Resources for speech and language-focused cognitive scientists!
The following is a list of various resources I’ve collected over the years. This is mainly for my own reference, but please don’t hesitate to contact me should any of these links no longer work or if you have additional questions.
- Hadley Wickham’s “R for Data Science”, a course in R and the tidyverse, is a definite must as a quick (not necessarily painless) introduction to statistics with R.
- While you’re at it, take a look at all the other resources they list in R for Data Science: advanced R, Statistical Modeling: A Fresh Approach, An Introduction to Statistical Learning, classic Elements of Statistical Learning by Trevor Hastie, Robert Tibshirani, and Jerome Friedman, and Applied Predictive Modeling by Max Kuhn and Kjell Johnson
- A good book on Quantitative Methods for Linguistics by Morgan Sonderegger, Michael Wagner, and Francisco Torreira
As we are all aware, using Praat can be a pain, so here are a few collections of useful scripts I’ve found
- some links from the phonetics lab at UCLA
- this excellent tutorial on extracting formants with a praatscript by Joey Stanley
- and another collection of handy scripts from Christian DiCanio
- and another for more specific voice processing needs
- a super helpful collection of scripts from Dr. Michelle Cohn
Tandem Straight is a speech modification tool that is a re-engineering of the original STRAIGHT by Dr. Hideki Kawahara. It’s fairly handy if you need to synthesize some stimuli. It’s beneficial in that it is able to morph along several different dimensions and maintains a fairly natural quality.
- currently the best guide I’ve seen, by Michael McAuliffe
- or if you’re interested in doing multiple talker morphing - check out my quick tutorial
- or head straight to the source, Dr. Hideki Kawahara’s homepage
- you can find the documents for the builder here
- although if you have any specific questions, their slack channel is the best place to go where you can usually find your answer, or get a quick response
- You can head to their main page to learn more about it!
Psychopy is nice to use because it’s fairly intuitive and has a really easy to use graphical interface that you can download onto your computer. The interface makes it super easy to make studies from scratch that you plan to run in-lab.
- or if you want to run your study online: psychojs is another good option
You can build your studies as you would normally in your psychopy builder and then export the html to an online repository (pavlovia) so you can run your studies online. Keep in mind that pavlovia charges to host your studies - not very much money, but charges nonetheless.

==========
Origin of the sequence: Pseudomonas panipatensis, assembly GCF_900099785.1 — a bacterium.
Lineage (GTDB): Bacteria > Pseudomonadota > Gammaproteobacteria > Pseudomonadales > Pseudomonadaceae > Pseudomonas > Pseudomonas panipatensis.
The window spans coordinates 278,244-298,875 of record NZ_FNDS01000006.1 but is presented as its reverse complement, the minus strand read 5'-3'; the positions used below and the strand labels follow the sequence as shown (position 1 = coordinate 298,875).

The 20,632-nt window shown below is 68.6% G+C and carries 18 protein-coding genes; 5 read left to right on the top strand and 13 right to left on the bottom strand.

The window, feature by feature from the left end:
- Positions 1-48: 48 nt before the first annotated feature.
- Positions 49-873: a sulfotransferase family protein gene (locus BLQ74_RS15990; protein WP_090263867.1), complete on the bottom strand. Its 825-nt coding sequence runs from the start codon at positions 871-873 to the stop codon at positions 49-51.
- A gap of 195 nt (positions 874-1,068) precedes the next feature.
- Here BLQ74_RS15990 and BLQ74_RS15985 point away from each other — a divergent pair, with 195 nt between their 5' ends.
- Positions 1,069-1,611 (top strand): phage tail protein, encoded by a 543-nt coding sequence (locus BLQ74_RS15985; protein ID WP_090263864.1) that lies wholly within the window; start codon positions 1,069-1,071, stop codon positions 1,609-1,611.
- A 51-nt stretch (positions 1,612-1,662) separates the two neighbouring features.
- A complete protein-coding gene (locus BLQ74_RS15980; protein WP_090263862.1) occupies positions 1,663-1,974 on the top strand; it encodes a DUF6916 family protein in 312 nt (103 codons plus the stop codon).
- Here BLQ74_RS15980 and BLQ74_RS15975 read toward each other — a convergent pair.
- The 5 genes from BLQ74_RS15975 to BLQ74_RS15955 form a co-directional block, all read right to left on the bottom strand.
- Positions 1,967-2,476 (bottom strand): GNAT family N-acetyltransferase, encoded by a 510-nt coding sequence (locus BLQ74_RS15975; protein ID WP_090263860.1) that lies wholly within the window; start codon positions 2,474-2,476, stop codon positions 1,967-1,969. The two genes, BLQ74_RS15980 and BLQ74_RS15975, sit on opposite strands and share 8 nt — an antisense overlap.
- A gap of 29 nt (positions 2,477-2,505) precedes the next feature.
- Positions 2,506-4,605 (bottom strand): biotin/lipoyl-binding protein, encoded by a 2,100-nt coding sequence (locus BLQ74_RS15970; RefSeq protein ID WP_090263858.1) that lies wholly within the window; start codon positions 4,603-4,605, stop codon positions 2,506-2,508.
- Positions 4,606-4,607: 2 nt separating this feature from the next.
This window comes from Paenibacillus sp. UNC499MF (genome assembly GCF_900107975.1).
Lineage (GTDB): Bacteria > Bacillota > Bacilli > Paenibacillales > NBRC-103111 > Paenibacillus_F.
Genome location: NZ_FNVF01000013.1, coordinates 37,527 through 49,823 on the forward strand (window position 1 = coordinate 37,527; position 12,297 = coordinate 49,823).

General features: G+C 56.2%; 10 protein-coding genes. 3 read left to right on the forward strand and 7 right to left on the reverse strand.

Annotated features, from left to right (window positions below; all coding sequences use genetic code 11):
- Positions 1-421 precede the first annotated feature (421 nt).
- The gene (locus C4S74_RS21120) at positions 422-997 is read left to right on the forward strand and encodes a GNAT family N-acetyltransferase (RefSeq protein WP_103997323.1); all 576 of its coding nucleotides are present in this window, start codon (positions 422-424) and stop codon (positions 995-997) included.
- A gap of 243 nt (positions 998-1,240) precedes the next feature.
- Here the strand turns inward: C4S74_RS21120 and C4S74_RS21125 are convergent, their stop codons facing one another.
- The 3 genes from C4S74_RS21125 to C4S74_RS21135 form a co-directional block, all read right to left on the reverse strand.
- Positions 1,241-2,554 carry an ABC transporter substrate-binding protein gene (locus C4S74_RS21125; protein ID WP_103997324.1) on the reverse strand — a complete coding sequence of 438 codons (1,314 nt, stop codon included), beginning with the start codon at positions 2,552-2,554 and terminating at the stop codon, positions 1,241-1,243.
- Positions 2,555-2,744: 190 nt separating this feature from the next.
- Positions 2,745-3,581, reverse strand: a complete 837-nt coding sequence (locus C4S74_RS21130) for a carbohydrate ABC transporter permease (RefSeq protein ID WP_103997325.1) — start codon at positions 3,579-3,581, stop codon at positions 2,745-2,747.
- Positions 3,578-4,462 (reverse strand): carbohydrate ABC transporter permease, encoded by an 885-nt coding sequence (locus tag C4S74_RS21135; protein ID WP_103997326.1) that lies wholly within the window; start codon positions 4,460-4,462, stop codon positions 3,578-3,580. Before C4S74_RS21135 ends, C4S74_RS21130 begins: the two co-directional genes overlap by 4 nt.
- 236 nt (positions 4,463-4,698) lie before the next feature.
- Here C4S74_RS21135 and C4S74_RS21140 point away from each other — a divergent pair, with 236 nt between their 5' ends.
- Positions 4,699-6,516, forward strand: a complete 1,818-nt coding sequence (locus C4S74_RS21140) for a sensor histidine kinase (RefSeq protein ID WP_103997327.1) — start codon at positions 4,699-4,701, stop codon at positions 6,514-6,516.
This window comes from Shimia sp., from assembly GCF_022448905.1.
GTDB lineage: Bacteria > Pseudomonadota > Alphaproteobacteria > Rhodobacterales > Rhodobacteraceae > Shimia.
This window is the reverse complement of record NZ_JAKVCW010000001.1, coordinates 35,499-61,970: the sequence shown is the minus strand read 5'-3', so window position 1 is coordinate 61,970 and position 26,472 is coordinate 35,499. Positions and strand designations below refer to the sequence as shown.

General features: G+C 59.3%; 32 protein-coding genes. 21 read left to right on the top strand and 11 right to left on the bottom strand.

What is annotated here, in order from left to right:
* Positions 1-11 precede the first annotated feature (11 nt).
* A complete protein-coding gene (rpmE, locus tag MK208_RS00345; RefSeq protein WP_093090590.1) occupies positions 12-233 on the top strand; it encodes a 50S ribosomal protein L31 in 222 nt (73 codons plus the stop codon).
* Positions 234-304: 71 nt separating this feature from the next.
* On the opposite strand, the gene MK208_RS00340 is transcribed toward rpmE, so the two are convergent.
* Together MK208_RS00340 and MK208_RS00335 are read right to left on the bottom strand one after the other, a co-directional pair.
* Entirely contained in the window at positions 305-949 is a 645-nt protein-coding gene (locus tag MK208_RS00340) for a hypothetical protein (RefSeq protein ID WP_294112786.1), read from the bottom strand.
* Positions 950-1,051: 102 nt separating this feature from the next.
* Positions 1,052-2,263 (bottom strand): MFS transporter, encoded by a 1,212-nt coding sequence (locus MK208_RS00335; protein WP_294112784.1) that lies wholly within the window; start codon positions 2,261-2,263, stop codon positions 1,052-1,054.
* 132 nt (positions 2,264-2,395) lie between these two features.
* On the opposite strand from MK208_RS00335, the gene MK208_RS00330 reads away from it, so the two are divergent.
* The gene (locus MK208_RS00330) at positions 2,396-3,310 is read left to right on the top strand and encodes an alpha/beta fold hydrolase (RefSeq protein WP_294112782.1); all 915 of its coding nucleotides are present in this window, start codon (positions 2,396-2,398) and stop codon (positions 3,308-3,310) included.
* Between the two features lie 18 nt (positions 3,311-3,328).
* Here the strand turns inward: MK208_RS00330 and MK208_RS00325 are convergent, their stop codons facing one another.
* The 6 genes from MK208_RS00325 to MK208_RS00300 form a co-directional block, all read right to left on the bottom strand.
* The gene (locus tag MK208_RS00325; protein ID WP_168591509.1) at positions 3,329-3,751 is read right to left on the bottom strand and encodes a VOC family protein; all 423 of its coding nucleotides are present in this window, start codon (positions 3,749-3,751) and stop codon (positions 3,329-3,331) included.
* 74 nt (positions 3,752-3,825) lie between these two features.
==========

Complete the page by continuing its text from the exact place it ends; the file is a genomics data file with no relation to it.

- you can find the documentation for psychojs here
for information about timing in Psychopy and Lab.js (and other experiment software) check out this paper
Mechanical Turk is an online crowdsourcing platform created by Amazon. Many researchers use this to run their experiments online quickly and easily. Depending on how much control you want to have over your studies, this can either be an easy or quite difficult option for running your studies online.
Scholarships/Fellowships/Grants you should know about
Please feel free to email me if you have any questions about either of these ones. I received both of them and have my old essays around somewhere.
Here is some general advice about writing grants (at any stage in your career) for social science researchers
Some helpful information on both the Ford and GRFP can be found at Carl Fields’ website
And a list of GRFP example essays and information can be found at Alex Lang’s website
And even more info can be found at Dr. Mallory Ladd’s personal website
Post-doc and Career Fellowships/Grants/Programs
This is an interesting one if you’re interested in working in Germany. This program is for early-career researchers and provides funding for up to 4 years to work as a project lead at a German institution with the assumption that foreigners who participate will stay in Germany following completion of the program. This early career program can be followed by the Heisenberg program.
This is a program directed primarily at those researchers who have qualified for professorship via the Emmy Noether Programme. So if that’s a path you want to go down, these two would be good to look into.
The Hakubi Fellows Program, RIKEN offers junior PI positions for independent research by exceptionally talented individuals. The program, established in 2017, encourages active exchange between the fellows, and seeks to develop the next generation of leading researchers with a global outlook. This would be a good position if you’d like international experience at a research center in Japan.
Similar to the program above, this is just for women.
Other Grants (misc)
Writing and/or advice about grad school
- Cornell’s guide to writing a statement of purpose
- Scott Hotaling on Publishing papers while keeping everything in balance: Practical advice for a productive graduate school experience
- pretty much anything on Matt Might’s blog site - although keep in mind this is mainly geared for computer science students
- advice from a philosopher, Graham Harman
Want to build a PC? YES! You do!
- look no further than BitWit to guide you through the building process
- don’t know where to start on a build? mix and match beforehand on pcpartpicker
Want to build a mechanical keyboard?
- ok, now you’ve gone off the deep end - for all the click and none of the clack, get lost in r/MechanicalKeyboards
- or go straight to one of the many build guides
- or to a more broad overview
- need help soldering?
Want to build a website??
- check out hugo a super easy way to build a website from (basically) scratch